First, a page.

“The facts prove that ‘draw one faction and fight another’, ‘divide and rule’ and ‘confrontation by camps’ are never the right way to deal with security issues,” he said.

However, observers said that economic considerations, including trade, investment and the Belt and Road Initiative – President Xi Jinping’s project launched in 2013 to boost global trade and infrastructure links – remain at the forefront of China’s support for a more peaceful Middle East stand.

Wu Sike, then China’s special envoy for Middle East affairs, addresses a news conference at the Chinese Embassy in Tehran in July 2014. Photo: Xinhua alt=Wu Sike, then China’s special envoy for Middle East affairs, speaks at a press conference at the Chinese Embassy in Tehran in July 2014. Photo: Xinhua>

“China’s main interests at this stage are still economic,” said Zeno Leoni, a fellow of the Lau China Institute at King’s College London.

“China has recognized that the US is unable or unwilling to stabilize the region’s security, so a more proactive role for Beijing is needed.”

Saudi Arabia and Iran are China’s top sources of oil to power the world’s second largest economy. China has also been Iran’s largest trading partner for the past decade and Saudi Arabia’s largest trading partner since 2018, when it replaced the European Union.

According to the US House Foreign Affairs Committee, China invested over $273 billion in the Middle East and North Africa region from 2005 to 2022, with 46 percent of the money going to the energy sector.

In 2021, China’s crude oil imports from Arab countries reached 264 million tons, accounting for more than half of the country’s oil imports.

“The main advantage for China is a less volatile region,” Fulton said. “It does a lot of business in the region and gets a lot of energy from the Gulf, so having a more stable security environment is important for China’s own interests.”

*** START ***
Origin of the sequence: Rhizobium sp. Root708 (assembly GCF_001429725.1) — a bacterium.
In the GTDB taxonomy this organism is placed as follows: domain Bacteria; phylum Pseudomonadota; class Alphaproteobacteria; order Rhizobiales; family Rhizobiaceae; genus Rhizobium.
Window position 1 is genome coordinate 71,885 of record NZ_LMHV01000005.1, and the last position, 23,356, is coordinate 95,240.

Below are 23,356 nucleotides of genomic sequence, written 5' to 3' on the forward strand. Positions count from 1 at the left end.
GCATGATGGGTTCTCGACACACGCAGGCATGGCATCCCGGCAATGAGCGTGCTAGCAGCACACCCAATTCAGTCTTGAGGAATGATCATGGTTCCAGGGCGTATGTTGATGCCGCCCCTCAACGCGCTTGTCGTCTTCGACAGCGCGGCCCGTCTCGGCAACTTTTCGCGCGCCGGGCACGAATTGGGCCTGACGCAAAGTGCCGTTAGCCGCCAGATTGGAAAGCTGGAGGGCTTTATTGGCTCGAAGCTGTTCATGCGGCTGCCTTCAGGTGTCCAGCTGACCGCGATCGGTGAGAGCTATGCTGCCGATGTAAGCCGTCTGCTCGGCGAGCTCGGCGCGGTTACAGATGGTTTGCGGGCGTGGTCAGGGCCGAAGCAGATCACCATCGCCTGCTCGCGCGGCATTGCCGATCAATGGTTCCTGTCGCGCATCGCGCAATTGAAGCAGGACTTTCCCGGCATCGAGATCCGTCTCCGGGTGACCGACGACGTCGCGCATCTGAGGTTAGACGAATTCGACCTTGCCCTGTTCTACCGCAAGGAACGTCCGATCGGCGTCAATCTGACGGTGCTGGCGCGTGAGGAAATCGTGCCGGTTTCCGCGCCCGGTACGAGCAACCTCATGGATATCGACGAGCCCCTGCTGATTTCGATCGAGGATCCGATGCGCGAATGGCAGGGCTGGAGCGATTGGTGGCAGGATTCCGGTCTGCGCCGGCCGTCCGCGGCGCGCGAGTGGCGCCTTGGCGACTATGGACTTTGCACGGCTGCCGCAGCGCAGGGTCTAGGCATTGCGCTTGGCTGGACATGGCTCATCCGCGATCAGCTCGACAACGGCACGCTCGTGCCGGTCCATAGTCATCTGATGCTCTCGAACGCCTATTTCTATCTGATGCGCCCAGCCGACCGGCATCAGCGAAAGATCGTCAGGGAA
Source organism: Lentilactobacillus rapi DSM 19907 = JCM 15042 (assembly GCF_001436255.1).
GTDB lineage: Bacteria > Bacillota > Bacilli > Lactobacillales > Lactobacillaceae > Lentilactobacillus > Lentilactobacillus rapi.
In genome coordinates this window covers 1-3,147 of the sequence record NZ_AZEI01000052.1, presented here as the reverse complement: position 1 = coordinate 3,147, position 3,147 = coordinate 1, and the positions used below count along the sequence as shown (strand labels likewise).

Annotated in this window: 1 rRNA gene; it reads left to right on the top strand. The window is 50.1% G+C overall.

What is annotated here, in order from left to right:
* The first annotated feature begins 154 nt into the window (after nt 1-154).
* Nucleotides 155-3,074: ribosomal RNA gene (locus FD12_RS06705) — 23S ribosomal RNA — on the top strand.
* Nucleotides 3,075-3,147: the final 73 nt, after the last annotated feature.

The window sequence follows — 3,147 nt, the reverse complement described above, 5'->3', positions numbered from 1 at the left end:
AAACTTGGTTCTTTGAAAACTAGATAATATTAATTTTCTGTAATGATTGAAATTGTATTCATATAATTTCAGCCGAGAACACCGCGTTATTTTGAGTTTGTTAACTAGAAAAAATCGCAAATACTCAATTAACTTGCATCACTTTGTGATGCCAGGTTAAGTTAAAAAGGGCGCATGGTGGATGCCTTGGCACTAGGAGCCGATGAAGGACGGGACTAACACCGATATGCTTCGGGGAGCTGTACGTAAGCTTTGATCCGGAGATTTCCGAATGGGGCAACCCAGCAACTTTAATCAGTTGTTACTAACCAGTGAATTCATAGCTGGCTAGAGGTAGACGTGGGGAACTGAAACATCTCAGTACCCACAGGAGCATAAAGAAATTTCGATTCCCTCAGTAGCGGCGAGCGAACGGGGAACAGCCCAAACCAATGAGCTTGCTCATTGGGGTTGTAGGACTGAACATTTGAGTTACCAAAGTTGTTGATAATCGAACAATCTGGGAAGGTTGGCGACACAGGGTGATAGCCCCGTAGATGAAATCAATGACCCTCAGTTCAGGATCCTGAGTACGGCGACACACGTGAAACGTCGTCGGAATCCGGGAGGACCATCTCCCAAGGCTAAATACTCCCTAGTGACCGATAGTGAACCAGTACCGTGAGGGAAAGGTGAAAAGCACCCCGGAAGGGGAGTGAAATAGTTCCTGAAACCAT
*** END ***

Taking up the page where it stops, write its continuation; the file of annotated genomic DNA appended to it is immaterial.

Leoni said China needs to focus more on the Middle East and Global South — nations in Latin America, Africa, Asia and Oceania — because there has been some resistance from Western nations to China since the start of the Ukraine war over suspicion of China relations with Russia.

Fulton said China’s deteriorating bilateral relationship with the US, European anger at China’s support for Russia and Asia’s concerns over cross-strait tensions mean Beijing needs “more positive stories on the foreign policy front.”

But even as Beijing takes on a more ambitious diplomatic role, Wu said its basic diplomatic logic will not change.

“It is China’s basic policy to solve global problems peacefully through dialogue,” he said.

This article originally appeared in the South China Morning Post (SCMP), the most authoritative language coverage of China and Asia in more than a century. For more SCMP stories, please explore the SCMP app or visit the SCMP Facebook and Facebook page Twitter Pages. Copyright © 2023 South China Morning Post Publishers Ltd. All rights reserved.

Copyright (c) 2023. South China Morning Post Publishers Ltd. All rights reserved.